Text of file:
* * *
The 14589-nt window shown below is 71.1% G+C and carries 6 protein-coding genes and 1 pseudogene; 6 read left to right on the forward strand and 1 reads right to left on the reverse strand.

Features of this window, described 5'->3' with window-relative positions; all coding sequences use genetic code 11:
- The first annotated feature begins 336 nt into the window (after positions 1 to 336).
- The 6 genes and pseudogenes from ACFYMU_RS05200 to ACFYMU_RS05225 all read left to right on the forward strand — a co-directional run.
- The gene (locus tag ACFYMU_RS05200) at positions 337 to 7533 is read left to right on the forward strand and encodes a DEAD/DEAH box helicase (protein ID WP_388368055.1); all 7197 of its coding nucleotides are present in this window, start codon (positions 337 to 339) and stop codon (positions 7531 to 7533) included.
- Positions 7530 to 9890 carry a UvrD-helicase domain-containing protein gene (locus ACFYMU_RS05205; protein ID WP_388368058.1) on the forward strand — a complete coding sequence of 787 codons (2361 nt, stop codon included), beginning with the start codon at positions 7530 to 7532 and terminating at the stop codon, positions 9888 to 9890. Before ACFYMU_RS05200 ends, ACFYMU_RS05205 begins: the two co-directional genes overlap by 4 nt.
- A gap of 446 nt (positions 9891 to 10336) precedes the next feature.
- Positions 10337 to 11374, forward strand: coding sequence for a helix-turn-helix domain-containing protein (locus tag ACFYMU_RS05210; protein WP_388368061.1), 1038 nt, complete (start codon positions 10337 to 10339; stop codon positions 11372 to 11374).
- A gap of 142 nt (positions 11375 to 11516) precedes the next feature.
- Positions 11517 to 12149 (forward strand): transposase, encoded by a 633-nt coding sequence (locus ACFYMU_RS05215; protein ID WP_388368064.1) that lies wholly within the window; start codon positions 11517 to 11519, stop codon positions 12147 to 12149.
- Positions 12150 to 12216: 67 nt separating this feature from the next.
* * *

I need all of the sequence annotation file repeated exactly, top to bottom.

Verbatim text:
The 14589-nt window shown below is 71.1% G+C and carries 6 protein-coding genes and 1 pseudogene; 6 read left to right on the forward strand and 1 reads right to left on the reverse strand.

Features of this window, described 5'->3' with window-relative positions; all coding sequences use genetic code 11:
- The first annotated feature begins 336 nt into the window (after positions 1 to 336).
- The 6 genes and pseudogenes from ACFYMU_RS05200 to ACFYMU_RS05225 all read left to right on the forward strand — a co-directional run.
- The gene (locus tag ACFYMU_RS05200) at positions 337 to 7533 is read left to right on the forward strand and encodes a DEAD/DEAH box helicase (protein ID WP_388368055.1); all 7197 of its coding nucleotides are present in this window, start codon (positions 337 to 339) and stop codon (positions 7531 to 7533) included.
- Positions 7530 to 9890 carry a UvrD-helicase domain-containing protein gene (locus ACFYMU_RS05205; protein ID WP_388368058.1) on the forward strand — a complete coding sequence of 787 codons (2361 nt, stop codon included), beginning with the start codon at positions 7530 to 7532 and terminating at the stop codon, positions 9888 to 9890. Before ACFYMU_RS05200 ends, ACFYMU_RS05205 begins: the two co-directional genes overlap by 4 nt.
- A gap of 446 nt (positions 9891 to 10336) precedes the next feature.
- Positions 10337 to 11374, forward strand: coding sequence for a helix-turn-helix domain-containing protein (locus tag ACFYMU_RS05210; protein WP_388368061.1), 1038 nt, complete (start codon positions 10337 to 10339; stop codon positions 11372 to 11374).
- A gap of 142 nt (positions 11375 to 11516) precedes the next feature.
- Positions 11517 to 12149 (forward strand): transposase, encoded by a 633-nt coding sequence (locus ACFYMU_RS05215; protein ID WP_388368064.1) that lies wholly within the window; start codon positions 11517 to 11519, stop codon positions 12147 to 12149.
- Positions 12150 to 12216: 67 nt separating this feature from the next.